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Greenspace access does not correspond to nature exposure: Measures of urban natural space with implications for health research

TitleGreenspace access does not correspond to nature exposure: Measures of urban natural space with implications for health research
Year of Publication2020
AuthorsJarvis, I., Gergel S., Koehoorn M., and van den Bosch M.
JournalLandscape and Urban Planning
Pages1 - 13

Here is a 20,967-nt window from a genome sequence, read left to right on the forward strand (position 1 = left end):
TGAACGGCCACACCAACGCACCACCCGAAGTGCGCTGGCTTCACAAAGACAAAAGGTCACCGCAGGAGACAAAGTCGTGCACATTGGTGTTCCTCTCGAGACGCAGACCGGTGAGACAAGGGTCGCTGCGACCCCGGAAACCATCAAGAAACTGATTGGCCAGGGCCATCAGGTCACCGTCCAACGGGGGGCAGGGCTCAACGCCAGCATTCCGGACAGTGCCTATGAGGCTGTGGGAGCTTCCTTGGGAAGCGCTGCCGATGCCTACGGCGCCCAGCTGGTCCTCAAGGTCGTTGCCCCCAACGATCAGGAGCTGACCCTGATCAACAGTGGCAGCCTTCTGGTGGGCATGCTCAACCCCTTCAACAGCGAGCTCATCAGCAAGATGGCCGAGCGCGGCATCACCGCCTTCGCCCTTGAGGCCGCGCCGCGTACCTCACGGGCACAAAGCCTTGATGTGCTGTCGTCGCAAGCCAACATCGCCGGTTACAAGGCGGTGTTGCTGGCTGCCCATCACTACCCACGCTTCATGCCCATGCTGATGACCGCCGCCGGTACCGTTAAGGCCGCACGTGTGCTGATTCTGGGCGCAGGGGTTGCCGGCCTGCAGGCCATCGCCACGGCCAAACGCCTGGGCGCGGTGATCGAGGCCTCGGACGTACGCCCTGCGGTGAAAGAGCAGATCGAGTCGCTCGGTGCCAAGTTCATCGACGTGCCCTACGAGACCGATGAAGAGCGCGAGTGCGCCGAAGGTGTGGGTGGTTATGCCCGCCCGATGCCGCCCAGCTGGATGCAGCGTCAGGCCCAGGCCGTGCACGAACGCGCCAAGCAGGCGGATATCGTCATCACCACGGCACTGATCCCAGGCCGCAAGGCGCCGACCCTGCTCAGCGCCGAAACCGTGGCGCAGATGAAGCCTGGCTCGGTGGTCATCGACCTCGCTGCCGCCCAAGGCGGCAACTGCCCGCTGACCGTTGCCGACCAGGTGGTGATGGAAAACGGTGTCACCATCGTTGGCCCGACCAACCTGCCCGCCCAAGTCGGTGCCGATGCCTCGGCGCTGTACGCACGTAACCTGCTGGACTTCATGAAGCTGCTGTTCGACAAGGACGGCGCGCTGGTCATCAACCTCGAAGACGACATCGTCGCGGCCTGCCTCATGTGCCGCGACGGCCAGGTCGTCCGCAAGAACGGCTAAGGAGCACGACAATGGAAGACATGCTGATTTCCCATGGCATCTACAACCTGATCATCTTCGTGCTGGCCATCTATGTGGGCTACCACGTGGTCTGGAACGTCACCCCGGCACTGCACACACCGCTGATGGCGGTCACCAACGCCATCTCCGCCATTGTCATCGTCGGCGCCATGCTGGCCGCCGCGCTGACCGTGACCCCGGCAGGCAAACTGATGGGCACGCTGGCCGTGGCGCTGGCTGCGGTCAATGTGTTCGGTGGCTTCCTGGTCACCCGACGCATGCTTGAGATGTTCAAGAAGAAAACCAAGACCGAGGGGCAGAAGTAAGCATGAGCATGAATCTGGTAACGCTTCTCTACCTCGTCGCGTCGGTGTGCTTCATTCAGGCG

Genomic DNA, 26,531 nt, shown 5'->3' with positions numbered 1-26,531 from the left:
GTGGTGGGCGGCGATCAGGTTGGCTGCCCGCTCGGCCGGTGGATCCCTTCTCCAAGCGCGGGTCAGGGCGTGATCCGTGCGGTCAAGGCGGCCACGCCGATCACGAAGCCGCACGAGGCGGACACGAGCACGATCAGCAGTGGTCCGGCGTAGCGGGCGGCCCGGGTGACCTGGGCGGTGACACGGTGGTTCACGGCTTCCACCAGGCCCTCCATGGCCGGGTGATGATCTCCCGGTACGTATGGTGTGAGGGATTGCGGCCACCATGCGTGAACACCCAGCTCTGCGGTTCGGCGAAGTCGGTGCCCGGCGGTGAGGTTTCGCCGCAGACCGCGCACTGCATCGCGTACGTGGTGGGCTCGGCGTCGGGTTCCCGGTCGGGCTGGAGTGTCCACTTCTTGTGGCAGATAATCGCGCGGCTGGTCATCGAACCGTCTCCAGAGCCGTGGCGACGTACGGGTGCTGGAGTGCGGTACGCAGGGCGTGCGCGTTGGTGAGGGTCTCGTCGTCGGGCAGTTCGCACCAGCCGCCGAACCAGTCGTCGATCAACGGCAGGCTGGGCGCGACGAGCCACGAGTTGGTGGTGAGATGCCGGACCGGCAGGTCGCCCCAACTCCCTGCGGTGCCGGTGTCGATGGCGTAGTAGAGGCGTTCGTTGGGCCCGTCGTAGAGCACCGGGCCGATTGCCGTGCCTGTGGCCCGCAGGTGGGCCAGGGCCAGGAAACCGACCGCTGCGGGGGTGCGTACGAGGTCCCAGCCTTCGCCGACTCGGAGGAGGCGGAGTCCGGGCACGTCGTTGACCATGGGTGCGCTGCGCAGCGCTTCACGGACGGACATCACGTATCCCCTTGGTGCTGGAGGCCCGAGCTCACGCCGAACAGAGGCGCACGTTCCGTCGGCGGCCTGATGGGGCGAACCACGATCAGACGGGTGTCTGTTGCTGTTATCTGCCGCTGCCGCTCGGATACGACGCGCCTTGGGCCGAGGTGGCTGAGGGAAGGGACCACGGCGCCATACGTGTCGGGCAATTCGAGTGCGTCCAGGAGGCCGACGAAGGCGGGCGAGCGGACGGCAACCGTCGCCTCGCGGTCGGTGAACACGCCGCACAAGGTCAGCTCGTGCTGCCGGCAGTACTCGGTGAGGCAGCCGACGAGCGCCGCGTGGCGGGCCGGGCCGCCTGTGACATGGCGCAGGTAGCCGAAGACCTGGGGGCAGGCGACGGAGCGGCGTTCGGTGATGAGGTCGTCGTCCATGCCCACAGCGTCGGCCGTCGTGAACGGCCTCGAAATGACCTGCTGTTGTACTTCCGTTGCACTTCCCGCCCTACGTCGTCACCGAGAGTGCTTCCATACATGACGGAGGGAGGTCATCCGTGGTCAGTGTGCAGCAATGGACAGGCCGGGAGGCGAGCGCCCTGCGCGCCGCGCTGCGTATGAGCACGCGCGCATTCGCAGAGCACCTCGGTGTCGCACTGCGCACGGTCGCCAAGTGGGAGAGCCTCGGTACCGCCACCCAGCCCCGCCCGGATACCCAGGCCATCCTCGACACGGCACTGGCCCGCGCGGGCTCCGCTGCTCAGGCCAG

Highlights Highlights * Access to public greenspace is weakly correlated with exposure to natural land cover. * Exposure, but not access, significantly varies with level of urbanization. * Access and exposure are significantly associated with area-level marginalization. * Future health research should assess access and exposure as distinct measures. Abstract Urban natural spaces have gained increasing attention in the public health agenda due to their reported association with better health outcomes. Improved measurement of urban natural spaces and a better understanding of the relative effects of different types of natural space in different socio-geographical contexts are required to optimize evidence for urban planning. This case study of Metro Vancouver examines relationships between different accessibility and exposure metrics, the distribution of different land cover types across an urban-rural gradient, and the correlation to area-level marginalization. Local land use and land designation data were used to assess accessibility to public greenspace, a high-resolution land cover dataset was used to determine residential exposure to different land cover types, and the widely applied CAN-Marg index was used to obtain information on area-level marginalization. In addition to descriptive statistics, correlation coefficients were computed to determine relationships between the different variables. Access to public greenspace was weakly correlated with measures of residential exposure to natural land cover types. Although residential exposure varied with level of urbanization, access to public greenspace remained relatively constant across the region. Both access and exposure were significantly correlated with three Can-Marg dimensions: residential instability, material deprivation and ethnic concentration. We recommend that future health research include assessment of both access and exposure as distinct measures, as well as consideration of geographical and social context to potentially target urban green planning for maximal population health impacts.

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